this one’s for kristin

Posted: April 6, 2009 in church, crossings, God

video-and-lightsJust about anything that can go wrong, technically speaking, seemed to go wrong yesterday at Crossings.  I can blog about this only because I’ve had time to calm down about it after 24 hours.  But yesterday I was fuming.

The Square Room has amazing equipment.  State of the art stuff, especially for a small venue.  Unfortunately, amazing also translates as complicated.  And most of us in the productions team simply don’t know enough about the stuff to fix it if something goes really wrong.

Around 7:30am yesterday, Stephanie realizes we’re not getting the computer and the video projectors to link up.  Long story short – about 3-4 of us spent the next 100 minutes trying to figure this out.  By 8:30, I realized we may need a back up plan.  We find our old projector downstairs, bring it up, but can’t get it to work right with our Dell computer.  At 9:10am, five minutes before the service, we have this huge blue screen projecting on the wall, trying to get the old projector to work, obviously making the community curious.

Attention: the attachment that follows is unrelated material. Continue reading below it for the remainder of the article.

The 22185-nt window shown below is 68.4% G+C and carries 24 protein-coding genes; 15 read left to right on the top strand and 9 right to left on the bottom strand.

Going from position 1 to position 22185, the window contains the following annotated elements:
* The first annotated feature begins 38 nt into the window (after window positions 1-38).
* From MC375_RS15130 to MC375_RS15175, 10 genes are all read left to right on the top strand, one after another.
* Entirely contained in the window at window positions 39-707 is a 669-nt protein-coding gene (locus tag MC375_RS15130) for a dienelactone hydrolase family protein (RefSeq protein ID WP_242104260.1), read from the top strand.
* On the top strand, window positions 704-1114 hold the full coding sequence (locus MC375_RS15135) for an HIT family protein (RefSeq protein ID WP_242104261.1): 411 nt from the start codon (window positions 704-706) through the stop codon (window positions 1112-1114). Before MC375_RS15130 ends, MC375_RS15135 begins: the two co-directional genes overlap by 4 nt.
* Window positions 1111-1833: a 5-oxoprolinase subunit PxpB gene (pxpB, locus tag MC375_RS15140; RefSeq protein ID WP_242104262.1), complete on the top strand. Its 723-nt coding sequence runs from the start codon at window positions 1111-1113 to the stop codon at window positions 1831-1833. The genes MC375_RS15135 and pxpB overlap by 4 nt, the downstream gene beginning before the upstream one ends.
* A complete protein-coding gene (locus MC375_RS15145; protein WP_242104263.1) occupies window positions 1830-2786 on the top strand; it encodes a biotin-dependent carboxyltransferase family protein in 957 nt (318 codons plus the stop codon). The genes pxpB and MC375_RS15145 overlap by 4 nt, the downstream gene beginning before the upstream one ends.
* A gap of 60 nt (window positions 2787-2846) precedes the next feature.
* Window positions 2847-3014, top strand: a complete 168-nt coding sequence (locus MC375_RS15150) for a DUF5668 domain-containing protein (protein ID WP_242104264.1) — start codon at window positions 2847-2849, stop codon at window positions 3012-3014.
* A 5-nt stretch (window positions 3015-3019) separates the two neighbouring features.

There are no words to project for the worship set in the first service.  Dustin and I are on the floor in the sound area trying to make the old projector work with Bill’s Macbook computer, just so we can project Mark’s teaching notes through power point.  We get this to work … sort of.  The color is off.  Everything projects as green.  Mark stalls at the beginning of the teaching so we can run cords and cables into the seating area, put the projector on a music stand, and project a crooked, green colored image onto the screen.  It doesn’t fit right, so the lens has to be shifted.  This keeps happening throughout the teaching.

At one point in Mark’s teaching, confetti randomly falls from the ceiling, out of nowhere.  We think it’s leftover confetti from the StarQueen show a couple of weeks ago, but we’re not sure.

There’s an important video at the end of the teaching.  We can’t show it.

First service ends.  In the next 20 minutes, we go find the other backup video projector that used to be used for Kids City.  It’s smaller and easier to use on a music stand.  I frantically type in all the worship lyrics into a power point file, finishing this literally 1 minute before the service needs to start.

The smaller projector is easier to use, and projects a more appropriate sized image on the screen.  But all the images and words are still green.  We figure out later this is due to a bad VGA cable.